A collaboration between Australia’s Nuclear Science and Technology Organisation (ANSTO), Australian universities, and the NSW Government will see the 90-year-old Harbour Bridge receive a new maintenance “makeover”.

Through the $858,000 three-year project, new laser-based, large-scale cleaning methods will be developed for corroded metal and dirt-encrusted surfaces in inaccessible areas on the bridge.

The technology uses a new class of powerful industrial ultrafast lasers which reduce heat load to a structure, reducing energy costs and deliver long-term conservation outcomes.

The new techniques, which will use robotics, will offer improved safety and economic benefits in building maintenance as well as scrap reduction for the marine, automotive and aircraft industries.

ANSTO will undertake stress assessments to materials using X-rays and nuclear techniques at Lucas Heights.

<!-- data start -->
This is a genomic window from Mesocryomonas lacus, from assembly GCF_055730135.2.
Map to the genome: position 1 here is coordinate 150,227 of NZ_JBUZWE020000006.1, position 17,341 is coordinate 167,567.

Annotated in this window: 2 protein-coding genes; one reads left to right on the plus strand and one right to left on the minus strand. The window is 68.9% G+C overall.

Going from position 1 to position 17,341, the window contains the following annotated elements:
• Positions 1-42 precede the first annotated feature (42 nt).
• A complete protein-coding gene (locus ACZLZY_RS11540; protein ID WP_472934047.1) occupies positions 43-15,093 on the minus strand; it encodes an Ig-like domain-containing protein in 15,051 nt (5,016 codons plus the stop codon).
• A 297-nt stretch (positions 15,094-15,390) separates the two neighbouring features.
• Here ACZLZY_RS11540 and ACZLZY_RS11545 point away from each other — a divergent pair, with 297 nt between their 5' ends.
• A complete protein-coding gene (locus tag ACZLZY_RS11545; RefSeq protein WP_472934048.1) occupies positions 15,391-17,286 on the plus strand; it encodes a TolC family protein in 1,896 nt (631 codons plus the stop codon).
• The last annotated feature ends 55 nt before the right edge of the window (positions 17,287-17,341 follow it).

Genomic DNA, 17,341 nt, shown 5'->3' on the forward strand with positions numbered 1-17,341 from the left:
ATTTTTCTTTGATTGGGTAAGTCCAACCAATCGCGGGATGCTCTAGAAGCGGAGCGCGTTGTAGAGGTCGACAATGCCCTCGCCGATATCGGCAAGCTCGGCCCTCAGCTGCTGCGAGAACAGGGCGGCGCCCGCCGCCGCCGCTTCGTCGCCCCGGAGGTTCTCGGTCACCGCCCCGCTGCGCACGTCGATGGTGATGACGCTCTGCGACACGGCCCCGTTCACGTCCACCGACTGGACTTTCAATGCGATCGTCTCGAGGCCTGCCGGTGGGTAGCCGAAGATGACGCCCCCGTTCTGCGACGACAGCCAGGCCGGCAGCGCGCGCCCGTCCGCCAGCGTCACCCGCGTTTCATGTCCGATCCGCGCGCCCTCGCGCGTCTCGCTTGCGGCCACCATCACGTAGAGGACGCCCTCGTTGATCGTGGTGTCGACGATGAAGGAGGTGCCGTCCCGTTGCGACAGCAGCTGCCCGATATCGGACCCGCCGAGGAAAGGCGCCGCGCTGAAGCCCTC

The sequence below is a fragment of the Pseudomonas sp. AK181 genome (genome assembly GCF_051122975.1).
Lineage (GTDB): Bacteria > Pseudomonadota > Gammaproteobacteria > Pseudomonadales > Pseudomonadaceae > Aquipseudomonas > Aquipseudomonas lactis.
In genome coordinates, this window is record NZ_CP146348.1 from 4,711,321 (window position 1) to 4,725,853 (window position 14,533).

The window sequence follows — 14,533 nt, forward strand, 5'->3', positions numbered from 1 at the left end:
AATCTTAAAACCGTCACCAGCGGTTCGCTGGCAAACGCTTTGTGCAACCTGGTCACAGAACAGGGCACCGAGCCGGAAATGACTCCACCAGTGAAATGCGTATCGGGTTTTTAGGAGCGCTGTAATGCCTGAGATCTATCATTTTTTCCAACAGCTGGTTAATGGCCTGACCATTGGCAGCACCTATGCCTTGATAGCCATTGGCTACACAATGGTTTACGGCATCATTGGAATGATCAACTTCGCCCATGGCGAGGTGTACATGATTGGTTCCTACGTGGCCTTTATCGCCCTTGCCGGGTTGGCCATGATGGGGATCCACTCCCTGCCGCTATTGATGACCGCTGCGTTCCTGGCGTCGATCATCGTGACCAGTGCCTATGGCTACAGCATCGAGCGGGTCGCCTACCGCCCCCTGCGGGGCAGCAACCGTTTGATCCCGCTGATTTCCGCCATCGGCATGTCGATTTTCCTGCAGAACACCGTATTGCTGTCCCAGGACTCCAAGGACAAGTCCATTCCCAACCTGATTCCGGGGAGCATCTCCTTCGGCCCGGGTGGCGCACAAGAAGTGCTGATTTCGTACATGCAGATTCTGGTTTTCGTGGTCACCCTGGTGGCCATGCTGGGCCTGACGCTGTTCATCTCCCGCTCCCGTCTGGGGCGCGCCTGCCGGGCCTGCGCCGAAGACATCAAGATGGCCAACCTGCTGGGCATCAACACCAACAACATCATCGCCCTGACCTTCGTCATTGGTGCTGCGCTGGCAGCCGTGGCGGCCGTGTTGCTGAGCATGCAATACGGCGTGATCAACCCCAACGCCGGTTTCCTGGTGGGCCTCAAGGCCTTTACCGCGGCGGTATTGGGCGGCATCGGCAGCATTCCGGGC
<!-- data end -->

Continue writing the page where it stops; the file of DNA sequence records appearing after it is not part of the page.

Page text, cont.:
Leader at the Australian Centre for Neutron Scattering, Dr Jamie Schulz, said, “This is a big, challenging cleaning job that we are happy to be involved with.

The Australia National University (ANU) is leading the project, with ANU Professor Andrei Rode said this is the first time a laser cleaning process like this has been used on such a large-scale.

Sydney Harbour Bridge is approaching its 90th Anniversary. Current work involves sandblasting dirt, rust and the existing lead-based paint and applying lead-free paint to protect the structure.

ANSTO’s Dr Anna Paradowska said that ANSTO is well placed to assist with this work.

“In this project, the team will analyse mechanical properties of laser-treated steel and granite for fatigue resistance, roughness, understanding the microstructure, and distribution of stresses.”

Importantly, the new laser techniques will prevent detrimental damage to the cleaned surfaces, such as residual stresses, micro-cracking or roughening that decreases structural performance and surface integrity.

Laser cleaning has been used widely to remove contamination from historic architecture when traditional methods are not viable.

“We are very excited to utilise nuclear science and expertise to help develop technology that will help maintain Sydney Harbour Bridge – an iconic image of Sydney, and Australia itself!,” Dr Paradowska said.


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